Complications of Diabetes Mellitus: Foot Ulcer

November 2, 2004
Jack Cohen, MD
Jack Cohen, MD

A 67-year-old woman with insulin-dependent diabetesmellitus and uncontrolled hyperglycemia complained offatigue and malaise. For 2 years, a draining ulcer hadbeen present on the bottom of her left foot.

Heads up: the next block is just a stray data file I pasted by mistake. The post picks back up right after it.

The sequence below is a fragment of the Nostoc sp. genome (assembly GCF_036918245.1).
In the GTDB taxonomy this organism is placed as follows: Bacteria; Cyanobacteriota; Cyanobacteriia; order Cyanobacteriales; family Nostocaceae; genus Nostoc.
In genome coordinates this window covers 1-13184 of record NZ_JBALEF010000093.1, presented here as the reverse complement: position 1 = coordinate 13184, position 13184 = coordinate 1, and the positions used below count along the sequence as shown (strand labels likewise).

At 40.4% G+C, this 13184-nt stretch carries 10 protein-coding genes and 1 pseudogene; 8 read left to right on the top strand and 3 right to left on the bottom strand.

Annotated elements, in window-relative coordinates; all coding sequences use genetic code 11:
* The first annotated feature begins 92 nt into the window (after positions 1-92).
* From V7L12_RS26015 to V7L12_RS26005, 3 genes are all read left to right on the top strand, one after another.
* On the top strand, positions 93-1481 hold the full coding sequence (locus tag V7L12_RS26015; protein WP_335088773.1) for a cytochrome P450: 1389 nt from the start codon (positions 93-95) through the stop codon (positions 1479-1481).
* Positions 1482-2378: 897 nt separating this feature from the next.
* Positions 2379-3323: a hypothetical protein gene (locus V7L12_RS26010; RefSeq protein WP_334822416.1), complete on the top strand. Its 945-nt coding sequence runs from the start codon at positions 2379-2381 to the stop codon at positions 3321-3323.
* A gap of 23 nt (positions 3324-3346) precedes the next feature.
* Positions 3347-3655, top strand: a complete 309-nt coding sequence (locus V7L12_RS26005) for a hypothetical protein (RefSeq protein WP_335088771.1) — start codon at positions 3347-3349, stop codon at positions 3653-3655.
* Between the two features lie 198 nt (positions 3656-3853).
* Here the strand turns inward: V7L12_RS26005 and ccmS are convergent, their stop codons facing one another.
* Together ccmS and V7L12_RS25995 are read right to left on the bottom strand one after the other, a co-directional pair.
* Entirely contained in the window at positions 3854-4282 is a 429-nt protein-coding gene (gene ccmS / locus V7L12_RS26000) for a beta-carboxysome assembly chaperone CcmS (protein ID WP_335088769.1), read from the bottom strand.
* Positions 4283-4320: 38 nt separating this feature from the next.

A 67-year-old woman with insulin-dependent diabetesmellitus and uncontrolled hyperglycemia complained offatigue and malaise. For 2 years, a draining ulcer hadbeen present on the bottom of her left foot.The patient had septicemia; blood cultures werepositive for Staphylococcus aureus. White blood cellcount was 16,000/μL; erythrocyte sedimentation rate,130 mm/h; and glucose level, 310 mg/dL.The patient was hospitalized; empiric therapy withcefazolin and gentamicin was started. The foot woundwas irrigated and debrided. The ulcer extended deeplythrough the first web space, dorsally to the skin surface,and into the entire great toe. Extensive necrotictissue was found. The patient's circulatory status wasvery poor; she had severe peripheral vascular compromise.Drainage portals were established. Cultures wereobtained.Despite the extensive irrigation and debridementand the continued antibiotic therapy, the ulcer did notimprove. A transmetatarsal amputation was performed.Initially, the patient's condition improved; however,necrotic tissue at the surgical site was extensive. Culturesgrew Proteus organisms, methicillin-resistantstaphylococci, enterococcus group D streptococci, Klebsiellaorganisms, and Morganella organisms. Ciprofloxacinand vancomycin replaced the initial antibiotic regimen;however, the patient's elevated blood urea nitrogenand creatinine levels precluded long-term therapy.Because the transmetatarsal amputation site beganto break down and the bacterial necrosis persisted despitecontinued antibiotic therapy, below-knee amputationwas scheduled. During surgery, swollen tissue, very paleand extremely poor vascularity, and the absence of musclecontractility were noted; above-knee amputation wasperformed. Dramatically compromised circulation and diminishedbleeding and muscle contractility were evidenteven at this level and at this distance from the ulcer.Within 2 days of the operation, the patient was talkativeand lively. The surgical site healed uneventfully.The patient was fitted for a prosthetic limb, and her glucoselevel was brought under control. She was verypleased with the outcome.